Many drivers retiring from the workforce reward themselves with large, plush cars. But experts recommend careful consideration when choosing the ideal vehicle to drive into retirement.
Big cars have advantages like a comfortable ride and roomy interior. But their long hoods and large trunks can be difficult to see over.
"When you look at the data, older Americans of course like big cars," says Dave Melton, director of transportation and technical consulting for Liberty Mutual Insurance in Hopkinton, Mass. "They're smooth, they have a long wheelbase, they drive nicely, have lots of room for grandchildren, and carry the look of affluence. But my question is, 'Does the older driver fit with these cars?'"
A top consideration, experts say, should be how easy it is to see out of the car. In this regard, the large vehicles retirees favor have a disadvantage.
Still, many of the most popular cars for retirement make up for this problem with back-up cameras and sensors to help drivers gauge the distance to surrounding objects. Often they also have controls mounted on the steering wheel for quick and easy access to complicated functions. Such features are among those recommended by the AARP, an organization for people of retirement age.
"You need to be able to know where the front and the back of the car is," Melton says. "If you can't see that, you will find it hard to maneuver into a tight spot. I'm always concerned that older drivers aren't looking carefully at sight lines."
A dozen of the 20 vehicles on our list of retirement favorites are among the largest sedans available in the United States. The models are ranked based on the percentage of buyers age 65 or older, using data from the market research firm J.D. Power and Associates.
Topping the list is the Lincoln Town Car, with 75.9 percent of its buyers in that age group. Not too far behind are the Cadillac DTS, Mercury Grand Marquis, Buick Lucerne and Buick LaCrosse.
All five are large sedans, so their sight lines — how well drivers can see their surroundings from behind the wheel — tend to be more constricted than those of smaller sedans.
Go to the “slide show” link below to see the full list of top 20 vehicles with the highest percentage of buyers in retirement.
Dan Zeck, 84, a retired Ford salesman from Leavenworth, Kan., has been driving Lincoln Town Cars for decades. "I like the way they ride," he says. "And it's a V8, so it has a lot of power."
Zeck also prefers the gear shifter on the steering-wheel column, where it's been on Town Cars and countless Buicks, Cadillac and Fords over the years.
He is not alone in his loyalty to American brands. Most of the top 20 vehicles favored by retirees are from Detroit’s Big Three. The only import model to crack the top 10 is the Toyota Avalon, which was designed to compete with large American sedans.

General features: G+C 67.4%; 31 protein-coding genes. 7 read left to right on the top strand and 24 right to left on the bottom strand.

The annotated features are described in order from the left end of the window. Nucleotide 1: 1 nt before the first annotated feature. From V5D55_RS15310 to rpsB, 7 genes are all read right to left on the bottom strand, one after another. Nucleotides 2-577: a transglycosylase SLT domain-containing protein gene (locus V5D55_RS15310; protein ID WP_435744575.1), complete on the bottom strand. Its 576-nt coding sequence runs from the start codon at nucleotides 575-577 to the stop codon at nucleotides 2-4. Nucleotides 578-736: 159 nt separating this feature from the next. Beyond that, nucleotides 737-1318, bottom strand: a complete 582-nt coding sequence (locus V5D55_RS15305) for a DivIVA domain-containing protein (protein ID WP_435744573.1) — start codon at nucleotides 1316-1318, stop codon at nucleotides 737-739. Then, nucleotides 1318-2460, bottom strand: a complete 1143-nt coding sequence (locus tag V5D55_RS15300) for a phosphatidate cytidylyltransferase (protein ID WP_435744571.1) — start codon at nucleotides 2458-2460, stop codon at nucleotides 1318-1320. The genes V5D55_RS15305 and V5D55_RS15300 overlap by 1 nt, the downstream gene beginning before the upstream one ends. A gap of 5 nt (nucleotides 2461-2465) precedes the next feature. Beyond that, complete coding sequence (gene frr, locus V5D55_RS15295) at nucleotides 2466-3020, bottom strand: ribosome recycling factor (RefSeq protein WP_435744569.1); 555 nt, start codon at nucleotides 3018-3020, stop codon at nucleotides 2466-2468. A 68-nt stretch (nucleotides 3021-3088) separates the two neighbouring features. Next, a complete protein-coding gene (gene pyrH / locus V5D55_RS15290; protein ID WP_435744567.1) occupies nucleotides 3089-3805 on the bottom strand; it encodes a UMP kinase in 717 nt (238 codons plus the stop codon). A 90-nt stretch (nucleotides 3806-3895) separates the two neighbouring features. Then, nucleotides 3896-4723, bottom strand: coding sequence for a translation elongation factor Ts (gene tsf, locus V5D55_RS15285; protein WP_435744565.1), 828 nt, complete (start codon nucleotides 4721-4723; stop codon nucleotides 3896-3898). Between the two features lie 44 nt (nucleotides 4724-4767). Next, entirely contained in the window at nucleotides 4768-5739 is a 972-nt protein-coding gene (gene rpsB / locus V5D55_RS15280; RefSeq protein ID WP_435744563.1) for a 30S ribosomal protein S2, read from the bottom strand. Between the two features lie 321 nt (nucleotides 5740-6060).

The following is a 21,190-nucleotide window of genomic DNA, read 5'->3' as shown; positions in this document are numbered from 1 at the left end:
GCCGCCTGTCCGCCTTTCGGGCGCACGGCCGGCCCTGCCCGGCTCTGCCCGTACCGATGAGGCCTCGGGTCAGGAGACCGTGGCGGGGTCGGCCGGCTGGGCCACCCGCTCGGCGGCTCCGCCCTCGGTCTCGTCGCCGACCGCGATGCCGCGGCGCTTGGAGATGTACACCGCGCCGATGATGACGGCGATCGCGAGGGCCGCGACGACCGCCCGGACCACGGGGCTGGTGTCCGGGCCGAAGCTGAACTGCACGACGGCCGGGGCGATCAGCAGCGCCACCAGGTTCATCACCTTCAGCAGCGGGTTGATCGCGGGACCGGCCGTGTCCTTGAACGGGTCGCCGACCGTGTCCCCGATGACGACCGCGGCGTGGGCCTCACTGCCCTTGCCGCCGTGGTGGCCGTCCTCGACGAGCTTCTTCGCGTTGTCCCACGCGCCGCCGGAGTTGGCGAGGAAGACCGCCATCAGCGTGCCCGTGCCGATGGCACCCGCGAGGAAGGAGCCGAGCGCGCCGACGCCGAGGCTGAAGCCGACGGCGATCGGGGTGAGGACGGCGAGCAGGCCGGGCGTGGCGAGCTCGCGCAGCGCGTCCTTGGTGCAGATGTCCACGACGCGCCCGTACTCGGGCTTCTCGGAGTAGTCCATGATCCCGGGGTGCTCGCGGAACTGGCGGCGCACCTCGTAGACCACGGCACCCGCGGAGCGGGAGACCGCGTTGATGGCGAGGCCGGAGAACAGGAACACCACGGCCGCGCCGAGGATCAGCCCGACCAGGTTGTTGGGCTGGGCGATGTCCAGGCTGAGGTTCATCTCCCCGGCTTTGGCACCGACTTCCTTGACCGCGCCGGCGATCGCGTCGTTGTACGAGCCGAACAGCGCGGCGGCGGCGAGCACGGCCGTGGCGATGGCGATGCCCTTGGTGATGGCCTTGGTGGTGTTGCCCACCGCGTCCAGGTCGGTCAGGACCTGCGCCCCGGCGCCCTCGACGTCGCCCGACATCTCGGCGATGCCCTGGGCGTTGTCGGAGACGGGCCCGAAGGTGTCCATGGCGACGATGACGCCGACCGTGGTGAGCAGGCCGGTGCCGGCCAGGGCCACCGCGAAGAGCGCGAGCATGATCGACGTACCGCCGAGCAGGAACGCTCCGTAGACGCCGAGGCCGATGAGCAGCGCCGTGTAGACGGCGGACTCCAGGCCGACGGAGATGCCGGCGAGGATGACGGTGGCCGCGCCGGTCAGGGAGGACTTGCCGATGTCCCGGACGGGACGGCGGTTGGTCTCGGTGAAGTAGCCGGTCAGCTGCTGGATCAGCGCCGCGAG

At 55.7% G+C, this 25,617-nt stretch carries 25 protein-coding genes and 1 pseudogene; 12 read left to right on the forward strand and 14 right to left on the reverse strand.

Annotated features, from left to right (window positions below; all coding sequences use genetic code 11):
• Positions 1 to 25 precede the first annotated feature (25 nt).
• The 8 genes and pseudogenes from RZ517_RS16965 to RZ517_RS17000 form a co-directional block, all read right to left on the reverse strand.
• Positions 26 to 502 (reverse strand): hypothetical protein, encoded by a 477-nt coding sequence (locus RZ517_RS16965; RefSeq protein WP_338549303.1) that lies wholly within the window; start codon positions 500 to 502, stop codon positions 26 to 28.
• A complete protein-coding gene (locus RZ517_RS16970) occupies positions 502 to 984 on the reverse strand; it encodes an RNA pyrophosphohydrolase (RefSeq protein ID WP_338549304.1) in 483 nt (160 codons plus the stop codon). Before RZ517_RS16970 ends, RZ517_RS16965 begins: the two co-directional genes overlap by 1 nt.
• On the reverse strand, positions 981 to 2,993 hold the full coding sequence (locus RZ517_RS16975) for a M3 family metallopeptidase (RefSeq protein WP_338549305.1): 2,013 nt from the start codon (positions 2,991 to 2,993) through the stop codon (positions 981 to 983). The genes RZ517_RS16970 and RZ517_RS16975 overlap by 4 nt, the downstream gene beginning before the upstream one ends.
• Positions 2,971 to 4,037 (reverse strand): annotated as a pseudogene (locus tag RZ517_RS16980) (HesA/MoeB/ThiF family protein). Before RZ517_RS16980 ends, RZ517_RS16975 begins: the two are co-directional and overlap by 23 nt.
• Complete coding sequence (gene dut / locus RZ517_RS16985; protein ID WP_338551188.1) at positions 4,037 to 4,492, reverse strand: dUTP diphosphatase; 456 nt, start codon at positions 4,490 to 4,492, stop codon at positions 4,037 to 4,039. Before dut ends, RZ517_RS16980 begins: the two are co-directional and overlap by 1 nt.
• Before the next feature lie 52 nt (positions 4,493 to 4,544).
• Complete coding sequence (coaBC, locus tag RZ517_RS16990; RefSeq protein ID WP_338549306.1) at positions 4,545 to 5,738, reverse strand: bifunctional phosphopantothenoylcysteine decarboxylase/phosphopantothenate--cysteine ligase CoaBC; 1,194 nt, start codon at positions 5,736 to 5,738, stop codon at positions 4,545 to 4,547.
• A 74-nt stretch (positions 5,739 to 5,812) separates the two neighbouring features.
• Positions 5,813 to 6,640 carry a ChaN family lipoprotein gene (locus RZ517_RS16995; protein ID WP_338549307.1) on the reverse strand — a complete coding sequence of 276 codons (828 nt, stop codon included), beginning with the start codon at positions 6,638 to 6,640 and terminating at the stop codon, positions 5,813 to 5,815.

"I would say buyers over the age of 65 are the last bastion of fans for the traditional American vehicle," says Jack Nerad, executive editorial director and market analyst for Kelley Blue Book in Irvine, Calif.
Part of the older generation's loyalty to domestic automakers stems from remembering a time when "what was good for GM was good for America," says Robert Passikoff, president of Brand Keys in New York.
This age group, which precedes the Baby Boomer generation, also views vehicles from Buick, Cadillac, Lincoln and Mercury as status symbols. "The folks in this demographic feel that 'I worked hard and I deserve to be treated well,'" Passikoff says. "All of these cars are luxurious, fully loaded and comfortable."
Jace Grabouski, a salesman for a Ford, Lincoln, Mercury dealership in Leavenworth, Kan., says retirees always gravitate to specific models. "The Grand Marquis and Lincoln Town Car are all that shoppers from that age group look at when they come into the showroom," he says.
Like a lot of people who talk about cars favored by older drivers, Grabouski mentions the ease of entry and exit and comfortable seats as hallmarks of the Town Car.
But performance also plays a role: "People that age like the rear-wheel drive," he says. "It's what they're used to and what they drove when they were younger." The gear shifter on the steering column draws raves as well.
With more electronic features and gadgets added to vehicles every year, the AARP says buyers should choose models with controls that are simple to understand and use.
As obvious as it might sound, shoppers should make sure they can easily figure out where all the car's controls are, says Elinor Ginzler, senior vice president for livable communities at AARP in Washington, D.C. Buttons and switches mounted on the steering wheel to control the stereo, fan settings and cruise-control can help in this regard. Many of the vehicles on our top 20 list have them.